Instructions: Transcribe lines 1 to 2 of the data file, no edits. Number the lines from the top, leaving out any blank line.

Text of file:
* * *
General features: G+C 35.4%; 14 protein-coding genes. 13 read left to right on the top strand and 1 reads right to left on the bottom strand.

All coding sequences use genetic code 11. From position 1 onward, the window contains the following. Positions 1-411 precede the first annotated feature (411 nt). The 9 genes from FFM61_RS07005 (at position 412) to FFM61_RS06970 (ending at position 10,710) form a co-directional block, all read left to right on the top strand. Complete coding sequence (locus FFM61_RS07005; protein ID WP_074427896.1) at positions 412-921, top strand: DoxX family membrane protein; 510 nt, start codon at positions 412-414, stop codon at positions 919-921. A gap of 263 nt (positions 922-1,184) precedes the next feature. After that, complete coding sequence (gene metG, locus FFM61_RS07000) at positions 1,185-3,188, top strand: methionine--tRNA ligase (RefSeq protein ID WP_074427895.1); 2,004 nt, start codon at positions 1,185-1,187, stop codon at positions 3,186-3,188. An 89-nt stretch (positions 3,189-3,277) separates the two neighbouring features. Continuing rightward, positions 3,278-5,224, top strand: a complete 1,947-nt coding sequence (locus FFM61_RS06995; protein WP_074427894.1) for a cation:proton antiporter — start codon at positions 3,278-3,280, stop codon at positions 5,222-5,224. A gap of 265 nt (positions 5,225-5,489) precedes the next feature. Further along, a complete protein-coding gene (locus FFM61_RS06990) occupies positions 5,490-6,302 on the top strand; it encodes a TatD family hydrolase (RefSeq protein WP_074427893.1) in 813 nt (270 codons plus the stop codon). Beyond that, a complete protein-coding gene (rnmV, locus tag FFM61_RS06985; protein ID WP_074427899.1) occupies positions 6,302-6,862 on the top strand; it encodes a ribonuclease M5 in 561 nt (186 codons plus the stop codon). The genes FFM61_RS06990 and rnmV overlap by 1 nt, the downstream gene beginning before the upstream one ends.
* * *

General features: G+C 35.4%; 14 protein-coding genes. 13 read left to right on the top strand and 1 reads right to left on the bottom strand.

All coding sequences use genetic code 11. From position 1 onward, the window contains the following. Positions 1-411 precede the first annotated feature (411 nt). The 9 genes from FFM61_RS07005 (at position 412) to FFM61_RS06970 (ending at position 10,710) form a co-directional block, all read left to right on the top strand. Complete coding sequence (locus FFM61_RS07005; protein ID WP_074427896.1) at positions 412-921, top strand: DoxX family membrane protein; 510 nt, start codon at positions 412-414, stop codon at positions 919-921. A gap of 263 nt (positions 922-1,184) precedes the next feature. After that, complete coding sequence (gene metG, locus FFM61_RS07000) at positions 1,185-3,188, top strand: methionine--tRNA ligase (RefSeq protein ID WP_074427895.1); 2,004 nt, start codon at positions 1,185-1,187, stop codon at positions 3,186-3,188. An 89-nt stretch (positions 3,189-3,277) separates the two neighbouring features. Continuing rightward, positions 3,278-5,224, top strand: a complete 1,947-nt coding sequence (locus FFM61_RS06995; protein WP_074427894.1) for a cation:proton antiporter — start codon at positions 3,278-3,280, stop codon at positions 5,222-5,224. A gap of 265 nt (positions 5,225-5,489) precedes the next feature. Further along, a complete protein-coding gene (locus FFM61_RS06990) occupies positions 5,490-6,302 on the top strand; it encodes a TatD family hydrolase (RefSeq protein WP_074427893.1) in 813 nt (270 codons plus the stop codon). Beyond that, a complete protein-coding gene (rnmV, locus tag FFM61_RS06985; protein ID WP_074427899.1) occupies positions 6,302-6,862 on the top strand; it encodes a ribonuclease M5 in 561 nt (186 codons plus the stop codon). The genes FFM61_RS06990 and rnmV overlap by 1 nt, the downstream gene beginning before the upstream one ends.